Wednesday, February 25, 2009

Looking forward to Lent

I have been looking forward to Lent this year. Lent is such a strange and tumultuous time. Spring is trying to make its way into the world, while winter does its best to hold it back. Kids are trying to bust out of school, while the calendar reminds them that there is still more time to go before spring break. And, by this time of the year, we're all ready for some new life. And that's what I love about Lent.

Lent is the time that we get to stop and notice that everything has died. It is not spring yet. The trees are still dead. The grass is still dead. The flowers have not grown yet. The world is still dark and dead. Lent is our time to stop and notice that we are dead too. We live in a world that draws us away from God's love and tempts us to chase after all sorts of things that only lead to despair: wealth, power, beauty, celebrity, etc. The world wants us to believe that those things will bring us happiness, but in the end, they just leave us wanting more. They leave us exhausted in our quest to obtain them and unsatisfied at our inability to acquire as much of them as we think we should have. And so we look at our life and we take stock of all the ways that we are trying to create our own salvation - all the ways that we are trying to heal our own pain - and we realize that we can't do it. And that eventually we'll just die trying.

And then comes Easter. Easter comes and Jesus reminds us that we don't have to save ourselves, because He saves us. Jesus bursts out of the tomb on Easter morning and proclaims the love of God in our midst. Jesus brings us to life again. Out of our despair, while we sit in recognition that we've been chasing after the wrong things, Jesus says, "No worries. I'm here. God is merciful and abounds in steadfast love." And we get new life. And we get new joy.

So I invite you this year to step into Lent. Step out of your place of complacency and really take a look at your life. Take a look at God at work in your life. The following "Invitation to a Holy Lent" is found in the Book of Common Prayer. I invite you to take it seriously and experience how amazing Easter is when it comes at the end of time spent in intentional reflection.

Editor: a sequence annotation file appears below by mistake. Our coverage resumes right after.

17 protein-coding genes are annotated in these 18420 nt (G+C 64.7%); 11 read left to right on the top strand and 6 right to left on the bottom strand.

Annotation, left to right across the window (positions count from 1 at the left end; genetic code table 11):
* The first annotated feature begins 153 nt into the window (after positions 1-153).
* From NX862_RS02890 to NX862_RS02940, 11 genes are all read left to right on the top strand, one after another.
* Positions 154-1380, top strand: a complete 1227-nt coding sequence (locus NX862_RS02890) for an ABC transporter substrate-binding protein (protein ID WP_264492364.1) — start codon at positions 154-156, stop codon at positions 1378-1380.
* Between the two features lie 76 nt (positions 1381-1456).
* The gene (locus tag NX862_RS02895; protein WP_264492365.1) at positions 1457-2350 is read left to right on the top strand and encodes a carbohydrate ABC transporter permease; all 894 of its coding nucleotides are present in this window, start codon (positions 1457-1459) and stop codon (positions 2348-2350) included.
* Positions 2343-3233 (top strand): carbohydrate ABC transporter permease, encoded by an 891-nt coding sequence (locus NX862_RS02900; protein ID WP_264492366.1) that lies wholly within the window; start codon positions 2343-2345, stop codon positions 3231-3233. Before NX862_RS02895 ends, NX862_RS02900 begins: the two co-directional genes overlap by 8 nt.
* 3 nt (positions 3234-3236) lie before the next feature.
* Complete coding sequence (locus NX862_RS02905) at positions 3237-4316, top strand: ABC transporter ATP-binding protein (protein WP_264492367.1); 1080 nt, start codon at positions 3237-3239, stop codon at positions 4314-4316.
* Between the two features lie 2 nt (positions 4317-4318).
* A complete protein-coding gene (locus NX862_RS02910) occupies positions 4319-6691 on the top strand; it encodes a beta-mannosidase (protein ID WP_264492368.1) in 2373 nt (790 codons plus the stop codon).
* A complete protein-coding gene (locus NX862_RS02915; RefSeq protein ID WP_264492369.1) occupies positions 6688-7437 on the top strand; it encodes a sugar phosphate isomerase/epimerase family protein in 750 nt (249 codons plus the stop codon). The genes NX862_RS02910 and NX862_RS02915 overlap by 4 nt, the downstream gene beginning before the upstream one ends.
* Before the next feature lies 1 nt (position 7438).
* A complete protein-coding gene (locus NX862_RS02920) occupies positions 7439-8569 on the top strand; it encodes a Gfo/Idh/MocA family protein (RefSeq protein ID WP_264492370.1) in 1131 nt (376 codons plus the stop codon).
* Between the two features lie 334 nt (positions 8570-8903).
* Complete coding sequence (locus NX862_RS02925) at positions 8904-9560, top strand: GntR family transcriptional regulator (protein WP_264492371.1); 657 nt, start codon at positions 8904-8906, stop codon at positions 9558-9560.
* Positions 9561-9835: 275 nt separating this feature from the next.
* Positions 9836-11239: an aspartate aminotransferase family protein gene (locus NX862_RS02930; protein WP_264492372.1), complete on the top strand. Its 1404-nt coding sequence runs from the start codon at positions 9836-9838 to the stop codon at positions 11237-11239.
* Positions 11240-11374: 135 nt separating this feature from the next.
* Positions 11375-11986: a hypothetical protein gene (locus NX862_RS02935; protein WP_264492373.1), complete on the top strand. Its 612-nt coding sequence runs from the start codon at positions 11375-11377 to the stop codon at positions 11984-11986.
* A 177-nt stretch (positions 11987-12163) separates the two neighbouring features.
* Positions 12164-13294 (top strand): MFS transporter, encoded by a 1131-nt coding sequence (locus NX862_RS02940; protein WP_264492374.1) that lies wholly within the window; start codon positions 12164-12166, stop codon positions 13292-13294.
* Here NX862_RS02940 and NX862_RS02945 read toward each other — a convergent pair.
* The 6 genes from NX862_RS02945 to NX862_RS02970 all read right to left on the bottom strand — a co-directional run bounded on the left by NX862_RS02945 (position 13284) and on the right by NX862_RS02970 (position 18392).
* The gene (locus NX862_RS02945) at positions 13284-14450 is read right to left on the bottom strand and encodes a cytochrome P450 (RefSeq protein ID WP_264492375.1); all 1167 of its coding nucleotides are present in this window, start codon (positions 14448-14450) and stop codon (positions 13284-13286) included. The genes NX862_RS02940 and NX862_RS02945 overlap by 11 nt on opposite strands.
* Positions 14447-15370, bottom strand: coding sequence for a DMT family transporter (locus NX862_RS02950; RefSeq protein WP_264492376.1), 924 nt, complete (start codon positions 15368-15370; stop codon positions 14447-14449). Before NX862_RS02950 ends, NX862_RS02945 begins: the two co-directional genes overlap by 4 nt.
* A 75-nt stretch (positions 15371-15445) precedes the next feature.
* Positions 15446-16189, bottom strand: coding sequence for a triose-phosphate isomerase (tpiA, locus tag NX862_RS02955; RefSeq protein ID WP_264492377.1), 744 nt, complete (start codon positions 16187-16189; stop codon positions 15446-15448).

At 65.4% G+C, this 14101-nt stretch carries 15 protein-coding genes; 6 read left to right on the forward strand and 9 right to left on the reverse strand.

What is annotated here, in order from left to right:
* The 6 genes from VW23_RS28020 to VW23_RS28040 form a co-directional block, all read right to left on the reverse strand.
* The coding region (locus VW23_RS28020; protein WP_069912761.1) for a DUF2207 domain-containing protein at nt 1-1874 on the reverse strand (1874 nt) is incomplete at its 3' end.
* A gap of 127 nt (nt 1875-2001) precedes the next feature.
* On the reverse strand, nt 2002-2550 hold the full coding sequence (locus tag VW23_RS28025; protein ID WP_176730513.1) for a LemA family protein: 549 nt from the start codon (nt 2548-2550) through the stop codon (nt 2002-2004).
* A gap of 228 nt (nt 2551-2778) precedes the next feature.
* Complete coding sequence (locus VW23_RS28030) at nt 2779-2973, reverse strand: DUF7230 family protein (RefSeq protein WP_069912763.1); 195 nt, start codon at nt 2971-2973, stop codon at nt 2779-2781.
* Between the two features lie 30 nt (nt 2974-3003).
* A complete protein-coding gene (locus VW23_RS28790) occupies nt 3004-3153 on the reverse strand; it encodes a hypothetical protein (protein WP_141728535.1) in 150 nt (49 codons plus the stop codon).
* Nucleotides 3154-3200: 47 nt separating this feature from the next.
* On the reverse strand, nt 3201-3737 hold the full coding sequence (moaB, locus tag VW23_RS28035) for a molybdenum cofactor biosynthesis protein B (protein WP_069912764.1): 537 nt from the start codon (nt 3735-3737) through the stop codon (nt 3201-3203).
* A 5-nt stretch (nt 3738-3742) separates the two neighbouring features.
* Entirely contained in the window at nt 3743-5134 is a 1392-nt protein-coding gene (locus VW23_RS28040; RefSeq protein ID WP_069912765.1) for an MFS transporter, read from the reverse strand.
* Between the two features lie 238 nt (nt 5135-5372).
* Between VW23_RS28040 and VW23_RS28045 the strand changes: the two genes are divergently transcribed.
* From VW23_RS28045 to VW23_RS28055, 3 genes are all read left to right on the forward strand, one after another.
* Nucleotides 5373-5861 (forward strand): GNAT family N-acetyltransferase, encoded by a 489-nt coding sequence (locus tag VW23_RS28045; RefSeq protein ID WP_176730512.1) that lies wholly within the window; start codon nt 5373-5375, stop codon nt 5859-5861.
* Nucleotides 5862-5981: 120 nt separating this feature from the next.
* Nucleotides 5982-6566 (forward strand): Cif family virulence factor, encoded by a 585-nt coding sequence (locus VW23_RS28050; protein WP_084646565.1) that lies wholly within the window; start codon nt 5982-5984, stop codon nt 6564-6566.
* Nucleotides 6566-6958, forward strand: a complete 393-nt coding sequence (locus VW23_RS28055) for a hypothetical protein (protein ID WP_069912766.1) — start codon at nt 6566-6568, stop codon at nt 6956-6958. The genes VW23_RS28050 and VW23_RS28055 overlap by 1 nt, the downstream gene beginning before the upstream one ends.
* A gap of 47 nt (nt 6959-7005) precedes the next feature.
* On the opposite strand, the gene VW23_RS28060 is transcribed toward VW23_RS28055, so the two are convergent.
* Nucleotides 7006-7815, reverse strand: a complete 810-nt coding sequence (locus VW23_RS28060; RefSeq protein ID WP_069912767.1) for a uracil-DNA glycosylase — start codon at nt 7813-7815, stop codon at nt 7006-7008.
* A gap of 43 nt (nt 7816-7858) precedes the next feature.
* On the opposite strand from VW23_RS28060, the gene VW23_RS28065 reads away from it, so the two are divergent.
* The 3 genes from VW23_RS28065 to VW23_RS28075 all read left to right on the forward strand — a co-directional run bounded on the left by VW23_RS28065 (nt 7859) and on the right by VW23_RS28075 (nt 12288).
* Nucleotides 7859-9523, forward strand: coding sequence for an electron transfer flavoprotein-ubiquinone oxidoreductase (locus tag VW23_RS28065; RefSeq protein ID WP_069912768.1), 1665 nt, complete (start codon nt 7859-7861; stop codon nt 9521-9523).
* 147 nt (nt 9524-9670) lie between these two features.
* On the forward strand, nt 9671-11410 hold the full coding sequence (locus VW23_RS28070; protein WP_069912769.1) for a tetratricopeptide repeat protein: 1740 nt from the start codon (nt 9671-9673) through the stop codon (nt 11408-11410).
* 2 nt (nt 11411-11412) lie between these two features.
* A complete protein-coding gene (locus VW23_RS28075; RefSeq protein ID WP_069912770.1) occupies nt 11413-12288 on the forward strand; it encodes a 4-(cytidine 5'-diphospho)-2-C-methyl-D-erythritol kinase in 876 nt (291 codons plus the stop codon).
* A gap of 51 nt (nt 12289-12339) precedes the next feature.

Dear People of God: The first Christians observed with great devotion the days of our Lord’s passion and resurrection, and it became the custom of the Church to prepare for them by a season of penitence and fasting. This is season of Lent provided a time in which converts to the faith were prepared for Holy Baptism. It was also a time when those who, because of notorious sins, had been separated from the body of the faithful were reconciled by penitence and forgiveness, and restored to the fellowship of the Church. Thereby, the whole congregation was put in mind of the message of pardon and absolution set forth in the Gospel of our Savior, and of the need which all Christians continually have to renew their repentance and faith.

I invite you, therefore, in the name of the Church, to the observance of a holy Lent, by self-examination and repentance; by prayer, fasting, and self-denial; and by reading and meditating on God’s holy Word. And, to make a right beginning of repentance, and as a mark of our mortal nature, let us now kneel before the Lord, our maker and redeemer.

1 comment:

Anonymous said...

On a superficial note, I'm giving up candy for Lent. In a more substantial way, though, I'm taking these days to prepare myself to re-enter a relationship with the church.

It's been a long, rocky road with a lot of disappointments, so I can't just jump right back in. Still, I feel it's the right thing for me and for my life. And as you quote, this is a time for reconciliation, understanding that it does take effort and space to come to that point.